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7h
awarded  Nice Answer
11h
comment One word for 'something that can be overlooked'
Do you mean “it would be easy to overlook it”, or “overlooking it would not cause problems”? These are two very different things that your wording could indicate.
2d
awarded  Nice Answer
Feb
2
comment English equivalent for “Don't burn your house to smoke out a rat!”
I would understand this one as similar to “using a sledgehammer to crack a nut”: it emphasises overpoweredness, not counterproductiveness like the OP’s proverb.
Feb
2
comment English equivalent for “Don't burn your house to smoke out a rat!”
@Sumyrda: why would you expect that the English came from the German? Without further historical information, the opposite direction surely seems equally likely.
Jan
29
comment What do you call a unit of beer within a pack?
@DCShannon: yes — it may vary regionally, but when I lived in Pittsburgh, it was very common to buy beer as cases consisting of four six-packs. This may be partly to do with local liquor laws — I forget the details now, but roughly, large-scale beer stores were only allowed to sell in cases of at least 24, while bars/restaurants could sell smaller units but had to pay a higher tax band or something.
Jan
17
comment Word for “truncate to size zero”
@SomethingDark: that’s a default for certain programming languages, but not for English as spoken by most humans. For me, truncate in a programming context certainly can include the case of truncating to length 0, but my default expectation would be a non-zero length. Possibly there are some communities who would use it for 0 by default — I haven’t spent time around SQL professionals, for instance — but in the absence of other evidence, I somewhat doubt it.
Dec
23
comment What do you call a person who refuses to do something/certain things?
Comment/meta-answer: the best word depends very much on what the person is refusing to do. If a boss refuses to give permission for fun activities in the workplace, stick-in-the-mud is perfect. If a neighbour repeatedly refuses to turn down the radio, stubborn is better. If an employee refuses to work on a morally questionable project, then refusenik or conscientious/principled objector is most apt. It seems that for this question, there are lots of good more-specific phrases, but no great one-size-fits-all option.
Dec
16
comment Is it “chalk it up to” or “chock it up to”?
Just to elaborate on @sumelic’s comment: the reason that chock and chalk are homophones for some but not all speakers is the cot–caught merger.
Dec
15
revised Proper use of the word “lousy”?
Changed dead link to an Internet Archive mirror
Dec
14
comment Saying a number digit by digit
Worth noting also that this varies with region and subculture. E.g. “two hundred fifty six” is markedly American: Brits and I think most other commonwealthers would have as “two hundred and fifty six” as the standard un-abbreviated form.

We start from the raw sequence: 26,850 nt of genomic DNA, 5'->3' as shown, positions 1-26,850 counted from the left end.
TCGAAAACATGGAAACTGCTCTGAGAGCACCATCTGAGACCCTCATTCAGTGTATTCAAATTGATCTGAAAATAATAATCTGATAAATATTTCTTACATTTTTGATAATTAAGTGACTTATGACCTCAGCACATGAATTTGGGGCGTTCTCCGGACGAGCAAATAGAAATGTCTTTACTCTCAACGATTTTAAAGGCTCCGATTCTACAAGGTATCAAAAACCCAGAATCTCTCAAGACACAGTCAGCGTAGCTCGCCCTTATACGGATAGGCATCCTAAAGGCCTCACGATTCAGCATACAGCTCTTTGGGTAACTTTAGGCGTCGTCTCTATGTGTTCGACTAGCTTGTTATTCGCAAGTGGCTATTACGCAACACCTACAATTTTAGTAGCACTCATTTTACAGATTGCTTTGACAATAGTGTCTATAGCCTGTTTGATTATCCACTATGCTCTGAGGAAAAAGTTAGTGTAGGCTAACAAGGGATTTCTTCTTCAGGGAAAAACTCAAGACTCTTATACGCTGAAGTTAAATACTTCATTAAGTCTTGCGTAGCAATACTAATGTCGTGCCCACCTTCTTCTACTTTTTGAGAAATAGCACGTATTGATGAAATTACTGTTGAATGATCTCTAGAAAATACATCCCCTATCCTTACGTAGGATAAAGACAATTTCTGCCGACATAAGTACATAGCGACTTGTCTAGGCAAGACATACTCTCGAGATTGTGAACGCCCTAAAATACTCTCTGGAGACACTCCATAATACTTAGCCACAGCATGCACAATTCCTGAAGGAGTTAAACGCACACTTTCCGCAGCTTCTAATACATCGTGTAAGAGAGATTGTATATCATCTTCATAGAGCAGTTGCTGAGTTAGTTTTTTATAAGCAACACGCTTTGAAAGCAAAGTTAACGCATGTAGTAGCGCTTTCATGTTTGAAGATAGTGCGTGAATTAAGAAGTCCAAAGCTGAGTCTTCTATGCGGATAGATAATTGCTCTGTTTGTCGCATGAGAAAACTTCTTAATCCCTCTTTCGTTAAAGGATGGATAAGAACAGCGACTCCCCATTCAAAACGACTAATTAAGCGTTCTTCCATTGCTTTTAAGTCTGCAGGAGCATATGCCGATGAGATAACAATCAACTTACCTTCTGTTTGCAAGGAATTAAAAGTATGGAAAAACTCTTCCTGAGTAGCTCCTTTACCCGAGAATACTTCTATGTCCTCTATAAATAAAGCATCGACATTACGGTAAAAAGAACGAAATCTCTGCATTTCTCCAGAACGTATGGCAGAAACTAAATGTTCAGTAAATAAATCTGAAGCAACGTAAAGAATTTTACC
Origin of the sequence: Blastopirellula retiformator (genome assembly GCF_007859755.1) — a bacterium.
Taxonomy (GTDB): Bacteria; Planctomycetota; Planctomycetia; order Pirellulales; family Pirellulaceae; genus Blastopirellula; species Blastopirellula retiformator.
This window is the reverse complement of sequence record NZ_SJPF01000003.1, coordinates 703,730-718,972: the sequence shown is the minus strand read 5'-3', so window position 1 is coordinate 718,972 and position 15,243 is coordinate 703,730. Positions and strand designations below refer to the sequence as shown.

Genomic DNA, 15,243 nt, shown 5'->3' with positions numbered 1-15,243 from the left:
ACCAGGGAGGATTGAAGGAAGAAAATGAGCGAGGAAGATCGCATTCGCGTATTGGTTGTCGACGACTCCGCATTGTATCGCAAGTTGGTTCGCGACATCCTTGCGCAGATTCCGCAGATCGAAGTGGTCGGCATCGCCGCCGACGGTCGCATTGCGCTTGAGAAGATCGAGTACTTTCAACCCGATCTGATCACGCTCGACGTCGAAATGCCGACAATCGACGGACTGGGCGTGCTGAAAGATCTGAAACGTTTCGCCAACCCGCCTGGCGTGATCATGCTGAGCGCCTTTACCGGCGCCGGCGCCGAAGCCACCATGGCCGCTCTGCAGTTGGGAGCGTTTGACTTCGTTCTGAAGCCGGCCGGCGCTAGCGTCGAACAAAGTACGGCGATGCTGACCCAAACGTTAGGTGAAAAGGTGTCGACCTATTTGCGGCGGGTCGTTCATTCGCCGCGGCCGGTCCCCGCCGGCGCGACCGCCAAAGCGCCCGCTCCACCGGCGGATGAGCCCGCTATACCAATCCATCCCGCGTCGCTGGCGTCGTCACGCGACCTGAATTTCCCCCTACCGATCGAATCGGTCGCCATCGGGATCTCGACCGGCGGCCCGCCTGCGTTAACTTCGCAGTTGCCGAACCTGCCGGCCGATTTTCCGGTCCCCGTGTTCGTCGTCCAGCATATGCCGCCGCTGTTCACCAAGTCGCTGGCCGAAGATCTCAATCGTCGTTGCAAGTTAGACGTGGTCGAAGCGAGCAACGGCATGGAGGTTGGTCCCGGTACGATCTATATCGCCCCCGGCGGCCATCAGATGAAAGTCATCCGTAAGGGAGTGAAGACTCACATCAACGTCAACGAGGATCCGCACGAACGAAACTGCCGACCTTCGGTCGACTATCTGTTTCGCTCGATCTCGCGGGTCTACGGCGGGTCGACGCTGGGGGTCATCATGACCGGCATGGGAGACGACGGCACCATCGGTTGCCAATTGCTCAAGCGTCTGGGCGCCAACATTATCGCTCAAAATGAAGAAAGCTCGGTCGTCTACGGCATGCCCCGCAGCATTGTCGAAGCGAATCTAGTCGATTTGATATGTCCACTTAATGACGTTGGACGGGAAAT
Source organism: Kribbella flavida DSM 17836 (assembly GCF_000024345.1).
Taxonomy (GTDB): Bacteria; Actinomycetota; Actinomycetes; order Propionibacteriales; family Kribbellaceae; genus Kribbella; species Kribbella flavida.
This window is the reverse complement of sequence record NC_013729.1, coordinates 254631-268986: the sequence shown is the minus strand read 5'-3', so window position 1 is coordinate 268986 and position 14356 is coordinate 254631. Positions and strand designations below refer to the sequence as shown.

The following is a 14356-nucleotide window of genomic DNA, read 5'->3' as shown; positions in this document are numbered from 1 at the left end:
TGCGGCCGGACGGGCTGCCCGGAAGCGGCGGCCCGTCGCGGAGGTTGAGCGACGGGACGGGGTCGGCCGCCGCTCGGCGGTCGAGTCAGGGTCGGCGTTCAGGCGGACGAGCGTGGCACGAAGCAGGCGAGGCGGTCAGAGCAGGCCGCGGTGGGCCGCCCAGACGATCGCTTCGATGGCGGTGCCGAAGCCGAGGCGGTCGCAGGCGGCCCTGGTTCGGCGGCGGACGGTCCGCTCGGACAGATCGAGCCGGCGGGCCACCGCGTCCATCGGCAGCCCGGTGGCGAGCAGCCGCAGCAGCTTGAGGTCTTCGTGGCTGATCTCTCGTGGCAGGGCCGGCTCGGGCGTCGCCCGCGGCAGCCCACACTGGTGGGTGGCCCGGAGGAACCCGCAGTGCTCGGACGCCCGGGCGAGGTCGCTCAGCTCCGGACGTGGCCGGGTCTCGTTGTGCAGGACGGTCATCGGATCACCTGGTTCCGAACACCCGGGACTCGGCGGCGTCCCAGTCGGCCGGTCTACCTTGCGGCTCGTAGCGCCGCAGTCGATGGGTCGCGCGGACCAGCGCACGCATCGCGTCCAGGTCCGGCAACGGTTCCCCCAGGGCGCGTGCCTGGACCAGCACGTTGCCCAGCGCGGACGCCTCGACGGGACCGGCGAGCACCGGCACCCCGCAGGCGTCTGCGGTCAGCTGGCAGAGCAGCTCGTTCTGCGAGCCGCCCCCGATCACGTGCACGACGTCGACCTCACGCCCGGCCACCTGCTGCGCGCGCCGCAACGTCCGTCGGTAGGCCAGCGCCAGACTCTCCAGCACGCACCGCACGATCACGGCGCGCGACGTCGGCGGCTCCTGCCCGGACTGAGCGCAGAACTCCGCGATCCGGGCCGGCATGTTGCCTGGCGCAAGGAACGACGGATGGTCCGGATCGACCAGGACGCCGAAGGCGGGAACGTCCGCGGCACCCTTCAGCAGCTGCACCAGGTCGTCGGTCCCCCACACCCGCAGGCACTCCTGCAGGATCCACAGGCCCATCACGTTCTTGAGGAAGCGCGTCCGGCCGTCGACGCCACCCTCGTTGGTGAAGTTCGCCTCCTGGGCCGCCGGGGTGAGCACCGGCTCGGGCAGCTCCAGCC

Dec
10
answered What is the established antonym for “confluent”?
Dec
3
awarded  Yearling
Nov
19
comment A single word for 'regularly visited place'
@Josh61: I for one would. “She guessed the boys would be hanging out at one of their usual haunts in town — Dunkin Donuts, perhaps, or over at the Kwik-E-Mart.”
Nov
4
comment What difference can be expected by saying “Trump the Campaign ” instead of saying “the Trump Campaign"?
The Streetcar example is perhaps clearer with a shorter title: “Jaws, the book, was written in 1974. Jaws, the film, was released in 1975.”
Oct
29
awarded  Good Answer
Oct
20
comment Is there a word for accidentally stealing something?
@JonStory: I agree, by default it still connotes intention. But the connotation is not absolute, as this example shows: it is much more natural to say walked off with it by accident than stole it by accident.
Oct
15
comment If cow = beef, pig = pork, and deer = venison, then where is the word for human = [flesh as food source]?
Besides ouvrier, one could also imagine paysan (peasant/countryman) having beceme the term.
Oct
15
comment If cow = beef, pig = pork, and deer = venison, then where is the word for human = [flesh as food source]?
@JNF: In French mouton is the standard word for sheep, as well as its meat; veau similarly means calf as well as its meat; porc again is the standard word for pigs, as well as pork. Boeuf is not the standard word for cow — that’s vache, which like cow in English is used both as the generic term and specifically for females — but boeuf means roughly ox, bullock, steer (I am not an expert on the subtleties of castrated bovines), as well as beef. For source: look up these words on French Wikipedia, and see that the animals as the default meaning.
Oct
8
reviewed Close What type of lock is this? (image included)